This long anticipated ruling by the WTO rejected all grounds of complaint against Australia's plain packaging laws in a 900 page ruling. The panel's authoritative ruling should be powerful in persauding governments to move forward with tobacco plain packaging and can be used to resist many of the flawed arguments the tobacco industry puts forward to oppose the policy. The WTO considered extensive evidence from Australia and the complaining countries and found the evidence demonstrates tobacco plain packaging works to reduce tobacco use. The panel re-affirmed that states have the right to regulate for public health under WTO law and the policy does not interfere with international trademark rights. The panel made strong findings of fact which undermine many of the other arguments that the tobacco industry tries to use to oppose plain packaging laws. These are detailed in the briefing document that can be downloaded under the 'additional documents' tag. 

    Swedish Match Ltd. v. The Ministry of Health and Care Services [Norway] [February 19, 2018]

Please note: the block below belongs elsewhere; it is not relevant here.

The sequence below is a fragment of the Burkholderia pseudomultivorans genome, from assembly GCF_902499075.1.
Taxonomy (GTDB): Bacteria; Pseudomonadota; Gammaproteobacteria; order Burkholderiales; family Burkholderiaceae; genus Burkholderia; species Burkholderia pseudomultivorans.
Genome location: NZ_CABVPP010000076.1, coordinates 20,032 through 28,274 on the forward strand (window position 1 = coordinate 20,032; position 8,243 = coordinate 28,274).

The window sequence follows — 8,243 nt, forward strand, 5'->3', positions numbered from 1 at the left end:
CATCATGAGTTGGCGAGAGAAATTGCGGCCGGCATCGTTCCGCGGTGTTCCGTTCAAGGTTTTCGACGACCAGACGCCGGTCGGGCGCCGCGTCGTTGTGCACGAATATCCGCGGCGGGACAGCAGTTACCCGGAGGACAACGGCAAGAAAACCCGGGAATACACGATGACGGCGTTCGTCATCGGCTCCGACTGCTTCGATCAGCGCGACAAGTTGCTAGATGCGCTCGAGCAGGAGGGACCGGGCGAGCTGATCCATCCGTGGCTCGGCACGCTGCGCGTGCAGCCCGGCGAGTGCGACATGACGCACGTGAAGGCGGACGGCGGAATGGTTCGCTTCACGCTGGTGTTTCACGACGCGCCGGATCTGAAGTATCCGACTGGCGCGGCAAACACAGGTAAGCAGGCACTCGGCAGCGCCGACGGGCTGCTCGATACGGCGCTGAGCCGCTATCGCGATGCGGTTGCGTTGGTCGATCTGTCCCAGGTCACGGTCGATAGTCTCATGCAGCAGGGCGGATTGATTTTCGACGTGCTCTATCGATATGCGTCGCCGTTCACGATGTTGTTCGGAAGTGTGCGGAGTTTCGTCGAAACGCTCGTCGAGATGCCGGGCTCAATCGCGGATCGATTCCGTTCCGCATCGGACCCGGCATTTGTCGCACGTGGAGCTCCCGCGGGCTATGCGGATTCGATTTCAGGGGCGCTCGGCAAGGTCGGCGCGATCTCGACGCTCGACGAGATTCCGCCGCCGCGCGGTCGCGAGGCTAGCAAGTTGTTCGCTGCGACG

Swedish Match Ltd. filed a petition to appeal the 2017 Oslo County Court decision upholding Norway's plain packaging laws, specifically challenging 'snus' (oral tobacco). The Oslo County Court had dismissed the application ruling that plain packaging is both suitable, appropriate and necessary and that it does not involve any arbitrary discrimination or hidden trade restriction. The Borgarting Court of Appeal upheld the Oslo Country Court's decision and dismissed the appeal on February 19, 2018.

    Swedish Match Ltd. v. The Ministry of Health and Care Services et al. [Norway] [November 06, 2017]

    Swedish Match Ltd. ("Swedish Match") sought an injunction in the Oslo County Court to suspend Norway's plain packaging laws for 'snus' (oral tobacco) while it brought a full challenge to the law. The Norwegian law requires plain packaging for cigarettes, hand-rolled tobacco and snus. Swedish Match is the main producer of snus in Europe and Scandinavia. The key legal basis for the claim is that the law violates the EEA Agreement (the trade agreement with the European Union) because it is an unjustified restriction on the trade in goods. Swedish Match argued that snus is the least harmful smoke-free tobacco product on the market and that the government had not considered how important snus is as a harm-reduction product. They claimed it was wrong to treat cigarettes and snus equally in their packaging requirements and that there was no evidence that plain packaging would work to reduce tobacco use.

    The Oslo County Court dismissed the application ruling that plain packaging is both suitable, appropriate and necessary and that it does not involve any arbitrary discrimination or hidden trade restriction. Swedish Match was ordered to pay all the government's legal costs.